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Inventor of the 1st Heart Drug for women

Healthy Women

*Important* Heart disease kills more women than all types of cancer combined!

Dimera goals are to develop new concepts leading to drugs and diagnostic insights to reduce the risk of heart disease and related maladies in women and their families. The Dimera mission is to identify the underlying causes and provide effective treatment for heart disease in women that is not satisfactorily manageable with even combinations of multiple existing drugs and medical options. Medical science can and must aspire to quantum leaps of understanding that will bring solutions and new paths for progress.

Immediate Dimera goals are focused on a novel medicine option that specifically responds to the major need for treatment of angina pectoris as the most common symptom of coronary artery disease in women. Thus unmet need was demonstrated by the unexpected negative (increased cardiovascular risks) outcome of the Women's Health Initiative (WHI) of the National Institutes of Health (NIH) (Rossouw 2007). The estrogen plus progestin part of WHI, with over 16,600 women studied for >5 years, is the largest randomized clinical women's health hormonal treatment study to date. Another massive multi-year clinical trial, the Women's International Study of long Duration Oestrogen after Menopause (WISDOM), was a randomized controlled trial in the United Kingdom, which was consistent with the WHI outcome in showing that hormone replacement with Premarin (conjugated estrogen), with or without MPA (as Prempro), started an average of 12 years after menopause, increased--rather than decreased--cardiovascular and thromboembolic risk (Vickers 2007). Furthermore, for at least 3 years after discontinuing the Prempro (or Premphase) oral treatment studied in 15,730 women, increased risk of cancer (12% greater than in the placebo group) continued (Heiss 2008). Part of the problem is missing information about what accounts for heart disease in women. Heart problems can involve nonstructural causes, which in fact more commonly occur in women than men. Functional causes such as increased reactivity (exaggerated duration of coronary artery constriction) appear to occur significantly more prevalently in women than in men.

Coronary artery reactivity modulation is a rarely recognized, but important, function of steroid hormone actions on coronary, cerebral, renal, urogenital, and other important blood vessels. Coronary hyperreactivity that we hypothesize is due to falling levels of P has profound significance for aging, particularly as it affects postmenopausal women, but also as falling P affects men (in whom progesterone is also present and significant). Dimera has advanced the concept of coronary hyperreactivity as a significant element of heart disease, symptoms, and treatment to investigate elements of heart disease more frequently occurring in women.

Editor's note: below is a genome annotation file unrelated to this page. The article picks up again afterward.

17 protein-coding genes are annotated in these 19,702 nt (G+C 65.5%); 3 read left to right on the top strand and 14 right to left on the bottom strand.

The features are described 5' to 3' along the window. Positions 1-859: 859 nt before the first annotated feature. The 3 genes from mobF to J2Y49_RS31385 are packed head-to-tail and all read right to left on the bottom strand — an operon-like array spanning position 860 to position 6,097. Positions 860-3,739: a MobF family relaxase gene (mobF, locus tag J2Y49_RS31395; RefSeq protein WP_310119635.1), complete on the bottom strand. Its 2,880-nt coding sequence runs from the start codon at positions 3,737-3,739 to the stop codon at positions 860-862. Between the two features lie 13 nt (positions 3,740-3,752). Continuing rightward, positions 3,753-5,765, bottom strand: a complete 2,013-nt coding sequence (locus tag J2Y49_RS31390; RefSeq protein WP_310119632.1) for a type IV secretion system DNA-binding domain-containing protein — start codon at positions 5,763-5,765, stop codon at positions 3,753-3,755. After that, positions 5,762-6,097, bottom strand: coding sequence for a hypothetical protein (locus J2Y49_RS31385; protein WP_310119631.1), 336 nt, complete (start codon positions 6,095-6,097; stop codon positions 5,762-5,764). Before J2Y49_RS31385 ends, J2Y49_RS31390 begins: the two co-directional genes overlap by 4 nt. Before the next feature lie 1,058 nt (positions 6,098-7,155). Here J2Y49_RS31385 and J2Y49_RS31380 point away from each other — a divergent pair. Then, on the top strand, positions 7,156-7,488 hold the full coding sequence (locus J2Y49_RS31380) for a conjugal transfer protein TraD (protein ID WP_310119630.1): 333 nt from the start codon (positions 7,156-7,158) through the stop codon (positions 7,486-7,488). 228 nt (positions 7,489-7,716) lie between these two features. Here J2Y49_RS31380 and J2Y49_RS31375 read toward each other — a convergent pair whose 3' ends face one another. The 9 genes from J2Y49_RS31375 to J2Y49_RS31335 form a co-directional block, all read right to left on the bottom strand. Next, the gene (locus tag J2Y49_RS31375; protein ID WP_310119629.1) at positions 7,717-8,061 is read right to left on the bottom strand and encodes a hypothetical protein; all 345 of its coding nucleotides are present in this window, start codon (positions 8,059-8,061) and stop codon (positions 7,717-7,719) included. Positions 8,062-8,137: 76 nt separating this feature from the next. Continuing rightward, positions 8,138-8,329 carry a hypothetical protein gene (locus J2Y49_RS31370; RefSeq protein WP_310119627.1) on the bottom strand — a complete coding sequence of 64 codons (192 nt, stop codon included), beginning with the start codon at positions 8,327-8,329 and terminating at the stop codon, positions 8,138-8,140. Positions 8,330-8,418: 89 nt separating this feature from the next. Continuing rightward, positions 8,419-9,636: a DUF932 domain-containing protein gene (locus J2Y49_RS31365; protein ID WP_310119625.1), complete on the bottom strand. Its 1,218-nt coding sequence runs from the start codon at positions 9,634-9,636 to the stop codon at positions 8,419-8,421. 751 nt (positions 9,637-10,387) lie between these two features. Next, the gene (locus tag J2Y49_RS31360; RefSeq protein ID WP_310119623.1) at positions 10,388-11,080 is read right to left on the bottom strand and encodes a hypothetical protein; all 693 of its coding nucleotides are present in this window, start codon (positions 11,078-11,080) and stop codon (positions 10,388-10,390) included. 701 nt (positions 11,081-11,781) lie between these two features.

The major increase in risk of heart disease in women after menopause is strongly correlated with falling levels of estrogens, but even more profoundly of progesterone, which occurs in the presence of continued adrenal testosterone and other androgenic steroids. This imbalance (of estrogens, progesterone, and androgens) is hypothesized by Dimera to lead to loss of a protected state of the heart that existed in the presence of the threshold progesterone concentration. Previously, we showed that return of subphysiological levels (less than half of that occurring naturally at peak serum concentrations during each menstrual cycle) of progesterone, administered steadily over about 8 hours via the transdermal (rather than oral) route, restore normal coronary reactivity in ovariectomized primates. Such low (less than normal pre-menopausal cycle) levels of progesterone (contrasted with all prescribed doses of synthetic progestins) are practically (or perhaps literally) without side-effects.

The failure to provide a net benefit and premature halt in July 2002 of the estrogen plus progestin arm of the first large, prospective study with multi-year treatment and followup of women's coronary artery disease prevention (the NIH sponsored Women's Health Initiative, WHI) has called conventional medical treatment of postmenopausal women into question. Dimera publications had in fact predicted the adverse outcome of the Prempro arm of WHI based on the outcome of our basic science discoveries culminating in our 1997 primate coronary artery function breakthrough (Nature Medicine 3:324-327, American J Physiology 272:H2645-2654).

That prediction was made based on the fact that a major limitation of the WHI study was that only synthetic progestins (in fact, almost exclusively medroxyprogesterone acetate, also known as MPA, Provera, Depo Provera, Prempro, and Premphase) at very high (one-size-fits-all) doses were included. The evidence-based logical conclusions to be drawn from WHI are that conventional hormone treatment (with Prempro, the only drug containing a progestin that has been tested in a large prospective trial with followup to date), begun years after (average age 63) rather than before menopause, failed to provide a net benefit, considering the increased risks encountered. Four definitive recent papers on the References page (Barrett-Connor, Hsai, Grodstein, Rossouw) have reached the same conclusion.